“For God’s sake, this man cannot remain in power.”
It has been a week since President Biden expressed that entirely congruous yet controversial sentiment at the royal castle in Warsaw before a large gathering including many Ukrainian refugees. The horror so many White House and Foggy Bottom suits and network talking heads have expressed regarding “the gaffe” had little to do with what President Biden said in Warsaw but, instead, that he opined at all. I disagree. Saying what everyone of sound mind is thinking is, quite appropriately, what was called for. Blatant war crimes call for unequivocal condemnation, diplomatic Marquis of Queensbury Rules be damned. Biden’s unscripted pronouncement wasn’t a threat. It was an expression of contempt for contemptible behavior by the Russian strongman, Vladimir Putin.
President Biden, of course, wasn’t announcing a new US regime-change policy concerning Russia, nor would Putin mistake the President’s words to suggest that he was. Official policy pronouncements aren’t off-the-cuff comments as Biden’s unscripted remarks clearly were. Biden expressed the outrage the civilized world feels watching Putin pursue his Nazi-blitzkrieg-type war against innocent civilians in Ukraine. His message, essentially directed to the people Putin rules, was appropriate, albeit not diplomatically polite. It reflects what every decent human being feels and what every world leader believes but is hesitant to utter. For God’s sake, this man cannot remain in power.
The Kremlin responded by calling Biden’s remarks “alarming.” That was also appropriate. The Kremlin should be alarmed. The “alarm” isn’t that the United States is about to try to depose Putin. The alarm is that Putin may become a pariah to his people, a shameful head of state to many millions of depressed Russian citizens. Good! They should be alarmed about that. Putin’s war has served no legitimate interests of the people he rules, including those thousands he has arrested for protesting or the thousands who will be coming home in body bags. Despite the Kremlin’s efforts to block the news of Russian brutality against civilians in Ukraine, the news is beginning to trickle in. Soon, an avalanche of news will come gushing in along with the return home of Russia’s war dead. Once they start learning the truth, many Russian citizens will think, For God’s sake, this man cannot remain in power.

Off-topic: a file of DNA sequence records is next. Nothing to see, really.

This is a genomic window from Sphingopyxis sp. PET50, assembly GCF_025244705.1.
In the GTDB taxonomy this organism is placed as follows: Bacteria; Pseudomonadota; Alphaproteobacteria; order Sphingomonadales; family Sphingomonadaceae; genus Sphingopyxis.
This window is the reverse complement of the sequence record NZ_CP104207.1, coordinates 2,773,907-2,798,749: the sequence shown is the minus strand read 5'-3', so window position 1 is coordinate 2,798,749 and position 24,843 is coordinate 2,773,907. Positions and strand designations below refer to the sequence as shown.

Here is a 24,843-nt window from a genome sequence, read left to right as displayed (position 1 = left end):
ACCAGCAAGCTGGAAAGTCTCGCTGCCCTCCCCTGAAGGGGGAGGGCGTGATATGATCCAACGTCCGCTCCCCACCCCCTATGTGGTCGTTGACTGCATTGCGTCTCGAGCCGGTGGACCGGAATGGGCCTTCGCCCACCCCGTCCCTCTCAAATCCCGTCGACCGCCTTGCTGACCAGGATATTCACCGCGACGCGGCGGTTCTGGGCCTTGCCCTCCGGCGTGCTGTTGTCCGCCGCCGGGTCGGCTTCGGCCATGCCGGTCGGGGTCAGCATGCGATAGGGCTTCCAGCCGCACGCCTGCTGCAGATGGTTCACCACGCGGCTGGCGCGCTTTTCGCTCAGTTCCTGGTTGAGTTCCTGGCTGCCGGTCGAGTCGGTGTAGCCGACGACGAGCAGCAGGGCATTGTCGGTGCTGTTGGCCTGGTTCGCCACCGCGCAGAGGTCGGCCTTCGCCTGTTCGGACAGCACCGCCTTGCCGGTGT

Understand this: Putin’s war isn’t merely causing civilian collateral war damage in Ukraine. Putin is deliberately pounding innocent civilians to produce enough agony and misery to cause Ukraine to sue for peace. Instead, one arm tied behind its collective back, Ukraine is fiercely fighting the Russian invaders. The Ukrainian military is targeting Russian military invaders, and the Russians are targeting civilians, which in Ukraine today means mostly women and children. For God’s sake, this man cannot remain in power.